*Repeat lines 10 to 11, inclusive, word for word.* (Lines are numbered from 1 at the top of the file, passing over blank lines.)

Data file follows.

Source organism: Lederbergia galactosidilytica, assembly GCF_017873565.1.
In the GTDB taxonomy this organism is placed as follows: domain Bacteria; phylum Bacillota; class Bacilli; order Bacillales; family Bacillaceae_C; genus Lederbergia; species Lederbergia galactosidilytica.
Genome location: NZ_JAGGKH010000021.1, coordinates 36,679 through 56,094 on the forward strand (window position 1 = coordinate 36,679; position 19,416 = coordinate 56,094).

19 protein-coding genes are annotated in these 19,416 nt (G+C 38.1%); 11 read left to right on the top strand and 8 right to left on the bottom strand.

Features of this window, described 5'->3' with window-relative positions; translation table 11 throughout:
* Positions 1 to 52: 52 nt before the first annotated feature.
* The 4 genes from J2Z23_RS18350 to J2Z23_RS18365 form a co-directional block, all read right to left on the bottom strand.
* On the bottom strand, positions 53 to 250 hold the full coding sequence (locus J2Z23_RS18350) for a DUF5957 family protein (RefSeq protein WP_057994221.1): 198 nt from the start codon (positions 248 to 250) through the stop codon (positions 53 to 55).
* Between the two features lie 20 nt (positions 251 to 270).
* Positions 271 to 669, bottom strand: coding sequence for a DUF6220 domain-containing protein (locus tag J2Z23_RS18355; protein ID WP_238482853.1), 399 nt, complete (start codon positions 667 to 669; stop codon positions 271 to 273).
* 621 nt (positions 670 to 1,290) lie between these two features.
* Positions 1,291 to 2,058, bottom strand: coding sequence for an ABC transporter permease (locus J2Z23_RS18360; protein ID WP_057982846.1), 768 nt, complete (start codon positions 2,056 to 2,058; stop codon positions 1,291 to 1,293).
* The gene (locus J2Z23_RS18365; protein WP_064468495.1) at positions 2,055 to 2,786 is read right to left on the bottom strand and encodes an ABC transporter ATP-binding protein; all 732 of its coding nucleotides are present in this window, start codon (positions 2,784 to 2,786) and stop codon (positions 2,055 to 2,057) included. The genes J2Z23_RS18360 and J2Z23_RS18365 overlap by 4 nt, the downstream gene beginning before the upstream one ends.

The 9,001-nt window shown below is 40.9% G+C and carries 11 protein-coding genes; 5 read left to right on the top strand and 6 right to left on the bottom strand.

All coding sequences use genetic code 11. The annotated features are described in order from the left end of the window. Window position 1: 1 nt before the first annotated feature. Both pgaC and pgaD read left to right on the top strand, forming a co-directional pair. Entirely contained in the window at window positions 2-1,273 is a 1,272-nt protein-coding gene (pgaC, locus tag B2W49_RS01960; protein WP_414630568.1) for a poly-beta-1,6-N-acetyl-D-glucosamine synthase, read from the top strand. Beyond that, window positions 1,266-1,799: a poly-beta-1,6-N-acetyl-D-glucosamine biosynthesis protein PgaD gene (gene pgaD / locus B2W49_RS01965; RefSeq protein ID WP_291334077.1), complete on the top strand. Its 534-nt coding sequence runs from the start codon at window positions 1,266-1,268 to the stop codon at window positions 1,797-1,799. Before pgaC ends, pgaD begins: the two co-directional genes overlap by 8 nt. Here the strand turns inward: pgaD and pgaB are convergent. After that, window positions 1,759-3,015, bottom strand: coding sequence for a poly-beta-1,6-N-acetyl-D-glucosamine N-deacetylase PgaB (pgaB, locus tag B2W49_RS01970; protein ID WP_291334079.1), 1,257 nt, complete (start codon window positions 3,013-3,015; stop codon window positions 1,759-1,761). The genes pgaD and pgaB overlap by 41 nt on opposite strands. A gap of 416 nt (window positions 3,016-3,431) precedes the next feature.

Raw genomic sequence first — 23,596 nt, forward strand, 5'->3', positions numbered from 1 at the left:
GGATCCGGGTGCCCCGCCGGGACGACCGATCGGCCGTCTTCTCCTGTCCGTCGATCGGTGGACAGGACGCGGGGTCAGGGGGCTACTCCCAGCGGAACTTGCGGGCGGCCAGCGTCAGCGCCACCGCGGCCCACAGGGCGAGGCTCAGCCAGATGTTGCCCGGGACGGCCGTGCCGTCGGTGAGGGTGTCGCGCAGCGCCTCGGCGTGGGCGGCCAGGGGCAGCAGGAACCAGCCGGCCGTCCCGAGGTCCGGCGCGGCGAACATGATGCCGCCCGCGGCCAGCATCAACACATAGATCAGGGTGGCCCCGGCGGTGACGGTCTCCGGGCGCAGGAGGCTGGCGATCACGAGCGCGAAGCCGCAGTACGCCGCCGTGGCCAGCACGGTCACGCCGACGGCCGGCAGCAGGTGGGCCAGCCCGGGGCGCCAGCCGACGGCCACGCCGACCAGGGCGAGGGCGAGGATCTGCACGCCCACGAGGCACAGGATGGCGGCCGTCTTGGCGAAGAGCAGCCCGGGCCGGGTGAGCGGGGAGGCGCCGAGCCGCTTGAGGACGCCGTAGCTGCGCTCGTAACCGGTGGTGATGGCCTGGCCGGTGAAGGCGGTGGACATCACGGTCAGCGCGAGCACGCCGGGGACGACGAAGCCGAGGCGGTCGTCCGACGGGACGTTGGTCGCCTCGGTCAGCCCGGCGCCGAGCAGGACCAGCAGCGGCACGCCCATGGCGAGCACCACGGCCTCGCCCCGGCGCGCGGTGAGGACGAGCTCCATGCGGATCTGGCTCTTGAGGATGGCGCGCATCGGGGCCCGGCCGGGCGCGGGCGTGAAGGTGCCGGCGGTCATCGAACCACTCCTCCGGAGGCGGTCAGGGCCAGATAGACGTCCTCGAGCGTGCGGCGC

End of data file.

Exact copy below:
* Positions 271 to 669, bottom strand: coding sequence for a DUF6220 domain-containing protein (locus tag J2Z23_RS18355; protein ID WP_238482853.1), 399 nt, complete (start codon positions 667 to 669; stop codon positions 271 to 273).
* 621 nt (positions 670 to 1,290) lie between these two features.